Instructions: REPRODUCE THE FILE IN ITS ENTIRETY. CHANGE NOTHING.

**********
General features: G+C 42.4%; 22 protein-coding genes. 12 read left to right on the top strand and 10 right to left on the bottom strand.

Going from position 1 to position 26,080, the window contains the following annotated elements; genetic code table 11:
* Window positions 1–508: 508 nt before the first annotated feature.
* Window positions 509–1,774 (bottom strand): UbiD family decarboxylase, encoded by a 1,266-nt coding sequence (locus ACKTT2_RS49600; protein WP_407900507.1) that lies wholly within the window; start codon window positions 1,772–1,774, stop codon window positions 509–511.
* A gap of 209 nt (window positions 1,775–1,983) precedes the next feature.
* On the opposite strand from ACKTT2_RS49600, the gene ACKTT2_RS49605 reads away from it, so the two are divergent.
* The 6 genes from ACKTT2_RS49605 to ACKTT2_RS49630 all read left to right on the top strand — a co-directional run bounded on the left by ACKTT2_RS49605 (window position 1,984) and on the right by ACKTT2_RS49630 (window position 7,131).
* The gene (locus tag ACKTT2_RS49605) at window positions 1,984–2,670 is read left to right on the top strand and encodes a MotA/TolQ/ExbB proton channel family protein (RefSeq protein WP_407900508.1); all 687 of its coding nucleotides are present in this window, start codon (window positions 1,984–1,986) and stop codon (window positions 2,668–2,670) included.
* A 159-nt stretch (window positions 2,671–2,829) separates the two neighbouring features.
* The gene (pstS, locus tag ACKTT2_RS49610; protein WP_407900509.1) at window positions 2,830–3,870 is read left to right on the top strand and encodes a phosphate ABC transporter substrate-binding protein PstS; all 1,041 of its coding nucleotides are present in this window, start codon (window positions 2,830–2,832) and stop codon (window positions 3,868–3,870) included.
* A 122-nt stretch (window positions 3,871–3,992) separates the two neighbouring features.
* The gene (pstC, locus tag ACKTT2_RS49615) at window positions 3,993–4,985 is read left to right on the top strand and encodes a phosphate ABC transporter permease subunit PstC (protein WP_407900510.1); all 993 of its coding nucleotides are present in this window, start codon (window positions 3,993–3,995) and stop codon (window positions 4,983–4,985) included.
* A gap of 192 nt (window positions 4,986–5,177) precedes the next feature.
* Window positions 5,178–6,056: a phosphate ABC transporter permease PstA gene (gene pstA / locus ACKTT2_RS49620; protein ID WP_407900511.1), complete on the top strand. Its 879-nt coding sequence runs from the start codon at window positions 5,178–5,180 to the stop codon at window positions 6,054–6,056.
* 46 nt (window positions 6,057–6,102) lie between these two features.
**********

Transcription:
General features: G+C 42.4%; 22 protein-coding genes. 12 read left to right on the top strand and 10 right to left on the bottom strand.

Going from position 1 to position 26,080, the window contains the following annotated elements; genetic code table 11:
* Window positions 1–508: 508 nt before the first annotated feature.
* Window positions 509–1,774 (bottom strand): UbiD family decarboxylase, encoded by a 1,266-nt coding sequence (locus ACKTT2_RS49600; protein WP_407900507.1) that lies wholly within the window; start codon window positions 1,772–1,774, stop codon window positions 509–511.
* A gap of 209 nt (window positions 1,775–1,983) precedes the next feature.
* On the opposite strand from ACKTT2_RS49600, the gene ACKTT2_RS49605 reads away from it, so the two are divergent.
* The 6 genes from ACKTT2_RS49605 to ACKTT2_RS49630 all read left to right on the top strand — a co-directional run bounded on the left by ACKTT2_RS49605 (window position 1,984) and on the right by ACKTT2_RS49630 (window position 7,131).
* The gene (locus tag ACKTT2_RS49605) at window positions 1,984–2,670 is read left to right on the top strand and encodes a MotA/TolQ/ExbB proton channel family protein (RefSeq protein WP_407900508.1); all 687 of its coding nucleotides are present in this window, start codon (window positions 1,984–1,986) and stop codon (window positions 2,668–2,670) included.
* A 159-nt stretch (window positions 2,671–2,829) separates the two neighbouring features.
* The gene (pstS, locus tag ACKTT2_RS49610; protein WP_407900509.1) at window positions 2,830–3,870 is read left to right on the top strand and encodes a phosphate ABC transporter substrate-binding protein PstS; all 1,041 of its coding nucleotides are present in this window, start codon (window positions 2,830–2,832) and stop codon (window positions 3,868–3,870) included.
* A 122-nt stretch (window positions 3,871–3,992) separates the two neighbouring features.
* The gene (pstC, locus tag ACKTT2_RS49615) at window positions 3,993–4,985 is read left to right on the top strand and encodes a phosphate ABC transporter permease subunit PstC (protein WP_407900510.1); all 993 of its coding nucleotides are present in this window, start codon (window positions 3,993–3,995) and stop codon (window positions 4,983–4,985) included.
* A gap of 192 nt (window positions 4,986–5,177) precedes the next feature.
* Window positions 5,178–6,056: a phosphate ABC transporter permease PstA gene (gene pstA / locus ACKTT2_RS49620; protein ID WP_407900511.1), complete on the top strand. Its 879-nt coding sequence runs from the start codon at window positions 5,178–5,180 to the stop codon at window positions 6,054–6,056.
* 46 nt (window positions 6,057–6,102) lie between these two features.